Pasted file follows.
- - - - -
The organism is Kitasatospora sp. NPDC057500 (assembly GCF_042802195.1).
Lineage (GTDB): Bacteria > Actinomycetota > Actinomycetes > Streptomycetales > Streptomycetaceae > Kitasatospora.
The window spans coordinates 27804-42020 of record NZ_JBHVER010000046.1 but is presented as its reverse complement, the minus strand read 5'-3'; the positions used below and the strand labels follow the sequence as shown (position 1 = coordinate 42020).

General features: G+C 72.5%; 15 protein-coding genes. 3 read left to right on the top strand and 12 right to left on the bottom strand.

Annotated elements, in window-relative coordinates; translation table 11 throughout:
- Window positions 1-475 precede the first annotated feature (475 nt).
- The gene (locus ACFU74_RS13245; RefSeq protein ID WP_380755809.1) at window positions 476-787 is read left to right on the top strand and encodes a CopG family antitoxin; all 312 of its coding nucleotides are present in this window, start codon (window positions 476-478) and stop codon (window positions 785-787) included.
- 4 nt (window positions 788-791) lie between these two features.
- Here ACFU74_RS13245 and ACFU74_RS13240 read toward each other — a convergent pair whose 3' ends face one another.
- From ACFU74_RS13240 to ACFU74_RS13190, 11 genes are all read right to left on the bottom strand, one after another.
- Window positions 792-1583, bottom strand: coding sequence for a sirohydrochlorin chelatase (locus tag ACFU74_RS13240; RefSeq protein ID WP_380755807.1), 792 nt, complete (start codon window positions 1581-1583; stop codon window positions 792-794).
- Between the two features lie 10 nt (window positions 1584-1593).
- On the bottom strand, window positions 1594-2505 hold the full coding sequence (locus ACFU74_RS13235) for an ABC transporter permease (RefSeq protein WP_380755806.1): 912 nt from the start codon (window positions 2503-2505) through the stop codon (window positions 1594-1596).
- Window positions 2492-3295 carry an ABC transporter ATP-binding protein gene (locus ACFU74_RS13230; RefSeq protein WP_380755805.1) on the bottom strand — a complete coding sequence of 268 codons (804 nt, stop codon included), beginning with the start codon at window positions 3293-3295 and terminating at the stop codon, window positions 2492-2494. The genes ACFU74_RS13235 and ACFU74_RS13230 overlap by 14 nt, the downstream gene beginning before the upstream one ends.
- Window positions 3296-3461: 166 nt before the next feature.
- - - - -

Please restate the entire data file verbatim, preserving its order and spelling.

The organism is Kitasatospora sp. NPDC057500 (assembly GCF_042802195.1).
Lineage (GTDB): Bacteria > Actinomycetota > Actinomycetes > Streptomycetales > Streptomycetaceae > Kitasatospora.
The window spans coordinates 27804-42020 of record NZ_JBHVER010000046.1 but is presented as its reverse complement, the minus strand read 5'-3'; the positions used below and the strand labels follow the sequence as shown (position 1 = coordinate 42020).

General features: G+C 72.5%; 15 protein-coding genes. 3 read left to right on the top strand and 12 right to left on the bottom strand.

Annotated elements, in window-relative coordinates; translation table 11 throughout:
- Window positions 1-475 precede the first annotated feature (475 nt).
- The gene (locus ACFU74_RS13245; RefSeq protein ID WP_380755809.1) at window positions 476-787 is read left to right on the top strand and encodes a CopG family antitoxin; all 312 of its coding nucleotides are present in this window, start codon (window positions 476-478) and stop codon (window positions 785-787) included.
- 4 nt (window positions 788-791) lie between these two features.
- Here ACFU74_RS13245 and ACFU74_RS13240 read toward each other — a convergent pair whose 3' ends face one another.
- From ACFU74_RS13240 to ACFU74_RS13190, 11 genes are all read right to left on the bottom strand, one after another.
- Window positions 792-1583, bottom strand: coding sequence for a sirohydrochlorin chelatase (locus tag ACFU74_RS13240; RefSeq protein ID WP_380755807.1), 792 nt, complete (start codon window positions 1581-1583; stop codon window positions 792-794).
- Between the two features lie 10 nt (window positions 1584-1593).
- On the bottom strand, window positions 1594-2505 hold the full coding sequence (locus ACFU74_RS13235) for an ABC transporter permease (RefSeq protein WP_380755806.1): 912 nt from the start codon (window positions 2503-2505) through the stop codon (window positions 1594-1596).
- Window positions 2492-3295 carry an ABC transporter ATP-binding protein gene (locus ACFU74_RS13230; RefSeq protein WP_380755805.1) on the bottom strand — a complete coding sequence of 268 codons (804 nt, stop codon included), beginning with the start codon at window positions 3293-3295 and terminating at the stop codon, window positions 2492-2494. The genes ACFU74_RS13235 and ACFU74_RS13230 overlap by 14 nt, the downstream gene beginning before the upstream one ends.
- Window positions 3296-3461: 166 nt before the next feature.